As Florida Department of Children and Families continues to battle tough times, additional state funding may provide boost

The Florida Department of Children and Families’ mission is to work in partnership with local communities to protect the vulnerable, promote strong and economically self-sufficient families and advance personal and family recovery and resiliency.

But what happens when the department falls behind in those principle duties posted on its website? If the department made to protect children is struggling, when the evidence showing these youths are in danger is right in front of them, who can they count on?

In 2020, 106,515 reports were made to the department on domestic violence in Florida. It’s no secret that case workers in the state are inundated with alarming reports and sometimes the cases aren’t looked at. The number of child deaths with a case that had been previously reported to the agency is a worrying figure.

In 2021, Florida’s DCF reported 447 child fatalities. From that total, 176 were involved in a case that DCF had some involvement with across a period of five years. The report also shows that in 118 of the fatalities, DCF was involved directly with the child. And 23 of them required Critical Incident Rapid Response Team, a unit that launches immediate multi-agency investigation with regard to a specific child’s death or other serious incidents.

Jordan Belliveau was only two years old in 2018 when he lost his life at the hands of his mother, Charisse Stinson. The family had many encounters with DCF, including various domestic violence incidents between Stinson and her boyfriend. 

The department had admitted that they did not take the necessary steps to ensure Jordan’s safety and procedures and policies were not followed. Reports also show that the family’s case worker was not making the required weekly visits.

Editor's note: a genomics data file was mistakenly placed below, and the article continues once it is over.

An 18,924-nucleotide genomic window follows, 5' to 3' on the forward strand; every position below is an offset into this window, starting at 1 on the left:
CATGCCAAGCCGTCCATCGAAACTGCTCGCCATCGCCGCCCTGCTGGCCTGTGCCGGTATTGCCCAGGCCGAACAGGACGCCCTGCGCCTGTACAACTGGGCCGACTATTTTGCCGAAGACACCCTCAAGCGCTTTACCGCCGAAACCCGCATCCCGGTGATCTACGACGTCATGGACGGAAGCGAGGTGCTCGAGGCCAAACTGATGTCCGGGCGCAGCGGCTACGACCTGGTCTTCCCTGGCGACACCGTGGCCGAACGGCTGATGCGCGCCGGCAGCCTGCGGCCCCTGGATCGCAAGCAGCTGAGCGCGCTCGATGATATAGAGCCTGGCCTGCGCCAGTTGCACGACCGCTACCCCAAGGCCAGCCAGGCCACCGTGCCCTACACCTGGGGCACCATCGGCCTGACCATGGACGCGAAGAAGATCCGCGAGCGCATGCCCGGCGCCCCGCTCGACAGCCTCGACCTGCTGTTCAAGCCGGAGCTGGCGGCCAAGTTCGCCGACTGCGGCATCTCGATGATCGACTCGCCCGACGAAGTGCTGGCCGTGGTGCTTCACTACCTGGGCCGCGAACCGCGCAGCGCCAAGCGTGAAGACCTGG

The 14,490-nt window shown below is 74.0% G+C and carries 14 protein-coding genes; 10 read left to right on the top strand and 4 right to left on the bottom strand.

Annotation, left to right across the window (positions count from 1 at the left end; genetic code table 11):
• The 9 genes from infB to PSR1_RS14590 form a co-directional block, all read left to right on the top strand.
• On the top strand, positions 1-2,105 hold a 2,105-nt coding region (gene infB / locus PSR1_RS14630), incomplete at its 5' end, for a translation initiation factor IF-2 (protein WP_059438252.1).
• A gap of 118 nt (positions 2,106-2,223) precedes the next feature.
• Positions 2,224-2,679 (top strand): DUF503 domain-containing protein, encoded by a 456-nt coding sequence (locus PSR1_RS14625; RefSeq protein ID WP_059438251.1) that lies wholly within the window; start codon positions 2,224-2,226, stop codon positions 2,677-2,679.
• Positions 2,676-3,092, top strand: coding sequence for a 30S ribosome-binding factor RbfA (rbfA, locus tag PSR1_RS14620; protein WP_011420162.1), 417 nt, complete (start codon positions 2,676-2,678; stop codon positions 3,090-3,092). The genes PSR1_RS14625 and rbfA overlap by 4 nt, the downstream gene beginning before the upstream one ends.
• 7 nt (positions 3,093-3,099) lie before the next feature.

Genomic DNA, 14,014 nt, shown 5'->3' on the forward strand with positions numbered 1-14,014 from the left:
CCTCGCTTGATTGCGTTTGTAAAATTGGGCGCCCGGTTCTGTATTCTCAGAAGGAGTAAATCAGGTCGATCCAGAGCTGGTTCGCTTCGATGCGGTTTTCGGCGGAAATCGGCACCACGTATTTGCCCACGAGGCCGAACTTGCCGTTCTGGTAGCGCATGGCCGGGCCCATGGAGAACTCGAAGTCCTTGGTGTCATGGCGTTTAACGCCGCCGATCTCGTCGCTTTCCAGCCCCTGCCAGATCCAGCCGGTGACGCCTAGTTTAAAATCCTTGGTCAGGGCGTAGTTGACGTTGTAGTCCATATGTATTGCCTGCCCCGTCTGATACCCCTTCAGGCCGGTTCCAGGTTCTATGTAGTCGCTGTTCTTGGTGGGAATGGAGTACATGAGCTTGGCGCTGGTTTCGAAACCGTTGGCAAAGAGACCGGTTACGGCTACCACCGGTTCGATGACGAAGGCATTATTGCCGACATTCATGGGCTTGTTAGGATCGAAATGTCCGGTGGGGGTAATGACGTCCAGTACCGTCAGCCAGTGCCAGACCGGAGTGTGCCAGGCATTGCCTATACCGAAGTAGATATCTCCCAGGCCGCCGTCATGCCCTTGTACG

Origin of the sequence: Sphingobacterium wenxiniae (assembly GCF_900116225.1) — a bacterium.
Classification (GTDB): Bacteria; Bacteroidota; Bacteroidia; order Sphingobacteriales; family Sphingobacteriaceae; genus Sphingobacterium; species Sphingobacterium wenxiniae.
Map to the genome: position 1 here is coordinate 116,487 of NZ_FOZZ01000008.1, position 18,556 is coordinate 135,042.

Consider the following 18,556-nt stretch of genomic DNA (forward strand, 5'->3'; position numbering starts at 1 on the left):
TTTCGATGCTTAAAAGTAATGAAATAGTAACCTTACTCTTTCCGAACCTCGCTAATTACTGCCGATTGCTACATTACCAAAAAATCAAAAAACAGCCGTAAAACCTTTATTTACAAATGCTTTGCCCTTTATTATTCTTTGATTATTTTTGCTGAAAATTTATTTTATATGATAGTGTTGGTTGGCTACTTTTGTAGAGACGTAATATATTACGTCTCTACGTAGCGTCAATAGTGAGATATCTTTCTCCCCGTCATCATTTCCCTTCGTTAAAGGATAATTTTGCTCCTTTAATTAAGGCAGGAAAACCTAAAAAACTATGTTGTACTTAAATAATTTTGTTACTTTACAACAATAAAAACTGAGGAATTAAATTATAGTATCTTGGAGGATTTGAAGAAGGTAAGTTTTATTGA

On Nov. 6, 2020, 22-month-old Rashid Bryant died. According to the Miami-Dade medical examiner, Bryant died due to complications of acute and chronic blunt force injuries caused by his parents. The young boy and his 9 other siblings were known to DCF. Records show that there were 16 reports made to DCF. These reports ranged from physical abuse, parental drug and domestic violence, among others.

These are only two of many tragedies that may have been prevented had the necessary steps and procedures been taken.

But help may be on the way. DCF’s practices, personnel and overall efficiency are on the radar of Gov. Ron DeSantis, especially as the state transitions into new laws. In discussing the Roe v. Wade bill last month, DeSantis took steps to promote DCF’s options for families.

“Florida will continue to defend its recently enacted pro-life reforms against state court challenges,” he said. “[It] will work to expand pro-life protections and will stand for life by promoting adoption, foster care and child welfare.”

Also last month, DeSantis approved funding for what his office termed “child and family well-being” as a means for further support.

“Investments in our children are investments in our future,” DeSantis said at the time. “Children should have every opportunity to reach their full potential, and I am proud to approve a budget that will further Florida as a state where families can thrive together, and kids can grow up safe and happy.”

Results may not be immediate, of course, but DCF knows — at the very least — it has additional resources to help right its course.

“The governor and the legislature continue to make families a priority in Florida,” DCF secretary Shevaun Harris said. “This funding will allow us to continue building out the vision to better integrate programs and holistically serve families. We are grateful for the opportunity.”

Isabel Fassi is a student at Florida International University majoring in Journalism. Born and raised in South Florida, she grew up with a passion for fashion and a curiosity for true crime. Her mission is to share the stories of the unheard and silenced, one true crime case at a time.